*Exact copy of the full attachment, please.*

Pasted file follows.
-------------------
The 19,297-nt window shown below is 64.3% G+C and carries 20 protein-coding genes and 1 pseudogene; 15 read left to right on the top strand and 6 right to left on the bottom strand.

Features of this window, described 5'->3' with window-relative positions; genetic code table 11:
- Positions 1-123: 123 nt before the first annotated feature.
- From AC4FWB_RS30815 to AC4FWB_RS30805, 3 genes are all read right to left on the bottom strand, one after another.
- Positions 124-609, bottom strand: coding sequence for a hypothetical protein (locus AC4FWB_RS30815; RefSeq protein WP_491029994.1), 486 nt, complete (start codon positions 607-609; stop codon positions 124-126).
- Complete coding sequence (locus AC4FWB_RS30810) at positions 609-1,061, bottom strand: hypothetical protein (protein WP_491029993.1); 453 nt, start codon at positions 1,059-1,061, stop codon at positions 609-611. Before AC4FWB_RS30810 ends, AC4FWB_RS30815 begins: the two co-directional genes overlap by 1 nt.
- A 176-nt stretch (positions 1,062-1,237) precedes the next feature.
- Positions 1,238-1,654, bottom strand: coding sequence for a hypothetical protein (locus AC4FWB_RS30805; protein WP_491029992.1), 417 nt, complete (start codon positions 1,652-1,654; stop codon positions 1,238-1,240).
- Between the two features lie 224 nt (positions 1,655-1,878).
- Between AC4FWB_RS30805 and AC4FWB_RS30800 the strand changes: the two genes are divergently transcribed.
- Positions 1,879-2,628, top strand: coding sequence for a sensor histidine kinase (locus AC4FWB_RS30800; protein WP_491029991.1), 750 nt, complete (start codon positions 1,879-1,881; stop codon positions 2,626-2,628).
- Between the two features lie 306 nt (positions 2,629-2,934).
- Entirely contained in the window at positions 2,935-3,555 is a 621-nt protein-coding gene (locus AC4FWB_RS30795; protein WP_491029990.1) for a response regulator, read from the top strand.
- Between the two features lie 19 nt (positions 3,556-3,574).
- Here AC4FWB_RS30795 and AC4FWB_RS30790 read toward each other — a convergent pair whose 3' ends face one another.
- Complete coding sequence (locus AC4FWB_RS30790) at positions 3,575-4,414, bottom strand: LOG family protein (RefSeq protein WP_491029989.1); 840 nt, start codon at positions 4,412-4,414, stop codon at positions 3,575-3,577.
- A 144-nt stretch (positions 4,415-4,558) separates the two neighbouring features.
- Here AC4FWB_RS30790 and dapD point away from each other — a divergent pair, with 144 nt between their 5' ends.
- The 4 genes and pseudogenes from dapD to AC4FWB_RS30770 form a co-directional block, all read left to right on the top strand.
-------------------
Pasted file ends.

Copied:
The 19,297-nt window shown below is 64.3% G+C and carries 20 protein-coding genes and 1 pseudogene; 15 read left to right on the top strand and 6 right to left on the bottom strand.

Features of this window, described 5'->3' with window-relative positions; genetic code table 11:
- Positions 1-123: 123 nt before the first annotated feature.
- From AC4FWB_RS30815 to AC4FWB_RS30805, 3 genes are all read right to left on the bottom strand, one after another.
- Positions 124-609, bottom strand: coding sequence for a hypothetical protein (locus AC4FWB_RS30815; RefSeq protein WP_491029994.1), 486 nt, complete (start codon positions 607-609; stop codon positions 124-126).
- Complete coding sequence (locus AC4FWB_RS30810) at positions 609-1,061, bottom strand: hypothetical protein (protein WP_491029993.1); 453 nt, start codon at positions 1,059-1,061, stop codon at positions 609-611. Before AC4FWB_RS30810 ends, AC4FWB_RS30815 begins: the two co-directional genes overlap by 1 nt.
- A 176-nt stretch (positions 1,062-1,237) precedes the next feature.
- Positions 1,238-1,654, bottom strand: coding sequence for a hypothetical protein (locus AC4FWB_RS30805; protein WP_491029992.1), 417 nt, complete (start codon positions 1,652-1,654; stop codon positions 1,238-1,240).
- Between the two features lie 224 nt (positions 1,655-1,878).
- Between AC4FWB_RS30805 and AC4FWB_RS30800 the strand changes: the two genes are divergently transcribed.
- Positions 1,879-2,628, top strand: coding sequence for a sensor histidine kinase (locus AC4FWB_RS30800; protein WP_491029991.1), 750 nt, complete (start codon positions 1,879-1,881; stop codon positions 2,626-2,628).
- Between the two features lie 306 nt (positions 2,629-2,934).
- Entirely contained in the window at positions 2,935-3,555 is a 621-nt protein-coding gene (locus AC4FWB_RS30795; protein WP_491029990.1) for a response regulator, read from the top strand.
- Between the two features lie 19 nt (positions 3,556-3,574).
- Here AC4FWB_RS30795 and AC4FWB_RS30790 read toward each other — a convergent pair whose 3' ends face one another.
- Complete coding sequence (locus AC4FWB_RS30790) at positions 3,575-4,414, bottom strand: LOG family protein (RefSeq protein WP_491029989.1); 840 nt, start codon at positions 4,412-4,414, stop codon at positions 3,575-3,577.
- A 144-nt stretch (positions 4,415-4,558) separates the two neighbouring features.
- Here AC4FWB_RS30790 and dapD point away from each other — a divergent pair, with 144 nt between their 5' ends.
- The 4 genes and pseudogenes from dapD to AC4FWB_RS30770 form a co-directional block, all read left to right on the top strand.